Summary: The Fifth Commandment is important for all of those reasons and more. It is at the heart of God’s plan for man. It is about family relationships. Those relationships are the keystone of our social and spiritual wellbeing. We can all benefit from a gre
Dr. Roger W. Thomas, Preaching Minister
First Christian Church, Vandalia, MO
Family Classics Series
The Fifth Commandment is different from the rest of the Ten Commandments. The call to honor one’s parents is positive. The other nine are negative. “Thou shall not . . .” This is the first one to speak to a non-religious issue. Nor does it speak to the normal kind of ethical and moral matters that the following five address. It is a bridge commandment. The ones before deal with divine obligations, the ones after with social obligations. It is also the first commandment with a promise. That’s the factor that the New Testament picks up and highlights.
The Fifth Commandment is important for all of those reasons and more. It is at the heart of God’s plan for man. It is about family relationships. Those relationships are the keystone of our social and spiritual wellbeing. We can all benefit from a greater appreciation of this commandment.
The fifth commandment calls for all children of all ages to honor their parents. Why? What are the reasons for bestowing honor on our mothers and fathers? Several come to mind. I will summarize them with three. Since this is Mother’s Day, we will concentrate on mom’s part of the equation. In many ways the same principles apply to dads. We honor our moms because:
She deserves to receive honor. The words are very simple: "Honor your father and your mother." The key word is "honor." The Hebrew word literally meant to “be heavy." The basic sense is "to treat someone with respect because they carry a heavy weight of authority. Sometimes we speak of certain dignitaries as being "heavyweights." The commandment calls for treating our parents as VIPs because they deserve it. To "honor" means to treat with dignity, respect and deference.
Sometimes moms don’t get the honor and respect they deserve. Their role and responsibilities go under appreciated. In a world that tends to measure everything in terms of finances and position we can miss the vital contributions a mother makes. For the many that work outside the home and care for a family, too often we act like the real job is the one that brings home a paycheck. A world that thinks that way has messed up priorities.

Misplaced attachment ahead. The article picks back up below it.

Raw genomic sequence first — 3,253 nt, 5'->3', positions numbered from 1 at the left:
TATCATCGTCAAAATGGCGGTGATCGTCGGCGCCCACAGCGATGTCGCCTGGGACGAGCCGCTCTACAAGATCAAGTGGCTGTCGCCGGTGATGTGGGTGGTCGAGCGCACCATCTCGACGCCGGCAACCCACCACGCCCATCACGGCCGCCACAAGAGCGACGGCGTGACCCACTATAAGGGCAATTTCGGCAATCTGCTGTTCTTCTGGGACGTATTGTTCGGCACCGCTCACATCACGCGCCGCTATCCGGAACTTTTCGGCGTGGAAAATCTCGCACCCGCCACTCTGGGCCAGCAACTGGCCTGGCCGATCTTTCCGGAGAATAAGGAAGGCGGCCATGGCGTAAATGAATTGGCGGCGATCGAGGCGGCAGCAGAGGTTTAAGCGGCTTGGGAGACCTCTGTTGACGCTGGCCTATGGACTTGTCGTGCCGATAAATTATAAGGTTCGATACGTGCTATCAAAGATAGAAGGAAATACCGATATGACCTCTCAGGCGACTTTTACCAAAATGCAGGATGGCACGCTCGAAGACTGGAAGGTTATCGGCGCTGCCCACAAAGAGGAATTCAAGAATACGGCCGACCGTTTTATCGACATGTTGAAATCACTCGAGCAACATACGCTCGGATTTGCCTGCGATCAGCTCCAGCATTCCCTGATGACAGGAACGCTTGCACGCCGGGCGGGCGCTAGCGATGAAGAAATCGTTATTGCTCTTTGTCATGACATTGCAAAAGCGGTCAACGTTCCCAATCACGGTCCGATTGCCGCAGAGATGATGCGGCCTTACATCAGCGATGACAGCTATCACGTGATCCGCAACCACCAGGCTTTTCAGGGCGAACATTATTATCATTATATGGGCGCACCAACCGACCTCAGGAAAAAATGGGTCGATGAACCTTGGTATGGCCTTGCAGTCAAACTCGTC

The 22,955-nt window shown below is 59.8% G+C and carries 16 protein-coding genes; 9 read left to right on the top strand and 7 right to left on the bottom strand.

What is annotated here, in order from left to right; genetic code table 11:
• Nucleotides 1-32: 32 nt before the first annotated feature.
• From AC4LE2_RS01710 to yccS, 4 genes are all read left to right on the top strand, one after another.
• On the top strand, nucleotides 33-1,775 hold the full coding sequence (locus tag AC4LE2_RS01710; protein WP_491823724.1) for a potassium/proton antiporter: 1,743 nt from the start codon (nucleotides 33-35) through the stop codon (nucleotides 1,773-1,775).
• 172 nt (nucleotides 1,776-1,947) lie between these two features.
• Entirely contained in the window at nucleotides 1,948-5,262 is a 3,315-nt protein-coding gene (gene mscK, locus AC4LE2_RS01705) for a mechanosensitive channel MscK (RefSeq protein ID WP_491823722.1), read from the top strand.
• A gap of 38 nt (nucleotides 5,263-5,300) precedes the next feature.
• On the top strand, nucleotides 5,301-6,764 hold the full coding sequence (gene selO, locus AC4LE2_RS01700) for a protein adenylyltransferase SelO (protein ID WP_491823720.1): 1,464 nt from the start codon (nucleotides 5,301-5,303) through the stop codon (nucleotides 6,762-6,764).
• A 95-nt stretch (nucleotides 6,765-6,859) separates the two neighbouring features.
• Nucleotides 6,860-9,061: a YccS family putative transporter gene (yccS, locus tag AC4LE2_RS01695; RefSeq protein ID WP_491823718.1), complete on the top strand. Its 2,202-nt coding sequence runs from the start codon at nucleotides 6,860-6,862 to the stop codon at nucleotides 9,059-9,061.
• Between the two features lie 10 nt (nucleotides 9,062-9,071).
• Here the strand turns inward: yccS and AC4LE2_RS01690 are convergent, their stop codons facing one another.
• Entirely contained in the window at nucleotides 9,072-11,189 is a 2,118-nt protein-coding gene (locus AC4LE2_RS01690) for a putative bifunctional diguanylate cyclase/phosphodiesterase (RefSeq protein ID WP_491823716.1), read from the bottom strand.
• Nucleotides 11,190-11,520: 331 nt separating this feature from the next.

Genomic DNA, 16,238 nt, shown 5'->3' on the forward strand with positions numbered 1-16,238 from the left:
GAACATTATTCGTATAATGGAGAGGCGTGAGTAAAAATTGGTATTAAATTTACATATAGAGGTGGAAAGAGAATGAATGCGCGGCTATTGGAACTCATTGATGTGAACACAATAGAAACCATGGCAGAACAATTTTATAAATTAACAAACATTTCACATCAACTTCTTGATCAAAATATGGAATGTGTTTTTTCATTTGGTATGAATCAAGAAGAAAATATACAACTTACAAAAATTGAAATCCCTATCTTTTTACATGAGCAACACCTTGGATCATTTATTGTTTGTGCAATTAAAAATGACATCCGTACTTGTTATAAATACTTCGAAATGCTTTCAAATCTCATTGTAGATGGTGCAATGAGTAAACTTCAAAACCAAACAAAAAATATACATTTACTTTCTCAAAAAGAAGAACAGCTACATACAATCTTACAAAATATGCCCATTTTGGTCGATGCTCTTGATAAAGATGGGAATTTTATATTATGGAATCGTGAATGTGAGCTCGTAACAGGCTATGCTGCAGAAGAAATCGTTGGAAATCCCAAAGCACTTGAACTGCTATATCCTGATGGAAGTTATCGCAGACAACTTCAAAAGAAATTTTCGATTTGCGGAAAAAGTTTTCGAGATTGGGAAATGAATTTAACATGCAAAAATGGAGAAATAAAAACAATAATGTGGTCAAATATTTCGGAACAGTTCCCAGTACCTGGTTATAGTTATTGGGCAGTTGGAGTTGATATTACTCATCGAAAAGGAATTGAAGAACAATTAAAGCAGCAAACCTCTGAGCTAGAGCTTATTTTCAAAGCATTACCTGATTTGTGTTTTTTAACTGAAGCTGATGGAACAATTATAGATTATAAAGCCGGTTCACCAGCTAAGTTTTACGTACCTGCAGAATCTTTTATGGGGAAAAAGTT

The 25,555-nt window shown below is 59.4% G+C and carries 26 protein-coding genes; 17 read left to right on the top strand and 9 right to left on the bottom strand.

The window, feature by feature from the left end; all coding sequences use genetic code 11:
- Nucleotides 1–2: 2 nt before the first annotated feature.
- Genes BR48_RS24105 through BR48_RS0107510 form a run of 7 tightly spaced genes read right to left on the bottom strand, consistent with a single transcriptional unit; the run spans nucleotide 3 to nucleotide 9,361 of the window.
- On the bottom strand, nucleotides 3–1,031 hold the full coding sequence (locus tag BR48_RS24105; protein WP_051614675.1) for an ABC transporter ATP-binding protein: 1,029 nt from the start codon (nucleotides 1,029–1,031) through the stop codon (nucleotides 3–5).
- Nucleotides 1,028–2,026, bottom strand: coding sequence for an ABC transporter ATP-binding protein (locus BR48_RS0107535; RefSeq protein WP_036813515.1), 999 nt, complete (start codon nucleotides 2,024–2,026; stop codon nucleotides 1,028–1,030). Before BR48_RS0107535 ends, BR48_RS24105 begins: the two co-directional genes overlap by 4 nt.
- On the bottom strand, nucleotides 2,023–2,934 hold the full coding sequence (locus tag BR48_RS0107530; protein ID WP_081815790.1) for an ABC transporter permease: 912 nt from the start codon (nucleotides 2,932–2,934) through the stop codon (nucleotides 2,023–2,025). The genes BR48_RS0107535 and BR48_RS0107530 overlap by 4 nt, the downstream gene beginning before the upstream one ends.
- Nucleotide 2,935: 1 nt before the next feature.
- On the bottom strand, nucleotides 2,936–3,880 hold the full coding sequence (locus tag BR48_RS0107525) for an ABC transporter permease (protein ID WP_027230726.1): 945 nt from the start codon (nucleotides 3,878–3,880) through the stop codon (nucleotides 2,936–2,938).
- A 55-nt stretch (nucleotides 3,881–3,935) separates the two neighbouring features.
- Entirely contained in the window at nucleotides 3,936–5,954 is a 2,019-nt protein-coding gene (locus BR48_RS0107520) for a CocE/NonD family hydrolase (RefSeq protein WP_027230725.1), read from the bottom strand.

Some unknown mom sought to correct some of this distorted thinking with the following observations: Somebody said it takes about six weeks to get back to normal after you’ve had a baby. Somebody doesn’t know that once you’re a mother, normal is history. Somebody said you learn how to be a mother by instinct. Somebody never took a three-year-old shopping. Somebody said being a mother is boring. Somebody never rode in a car driven by a teenager with a driver’s permit.
Somebody said if you’re a "good" mother, your child will "turn out good." Somebody thinks a child comes with directions and a guarantee. Somebody said "good" mothers never raise their voices .Somebody never came out the back door just in time to see her child hit a golf ball through the neighbor’s kitchen window. Somebody said you don’t need an education to be a mother. Somebody never helped a fourth grader with his math.
Somebody said you can’t love the fifth child as much as you love the first. Somebody doesn’t have more than one child. Somebody said a mother can find all the answers to her child-rearing questions in the books. Somebody never had a child stuff beans up his nose. Somebody said the hardest part of being a mother is labor and delivery. Somebody never watched her "baby" get on the bus for the first day of kindergarten.
Somebody said a mother can do her job with her eyes closed and one hand tied behind her back.
Somebody never organized seven giggling Girl Scouts to sell cookies. Somebody said a mother can stop worrying after her child gets married. Somebody doesn’t know that marriage adds a new son or daughter-in-law to a mother’s heartstrings. Somebody said a mother’s job is done when her last child leaves home. Somebody never had grandchildren.
Somebody said your mother knows you love her, so you don’t need to tell her. Somebody isn’t a mother. (SOURCE: Mikey’s Funnies Web site: http://www.youthspecialties.com/linker/index.php?id=141)
Moms, we honor you today. We honor your hard work, your unconditional love, your sacrifice, and your undying devotion to your young. Moms of all ages we salute you. Moms with little ones, we know how hard you work. Moms with school age kids we know your devotion and unending concern for your young. You want so much for them to get off to a good start. Moms of teenagers, we know your worries and hopes. Moms and grandmas with grown kids, we know your love, concern, and devotion never ends. We salute you. We honor you because you deserve it.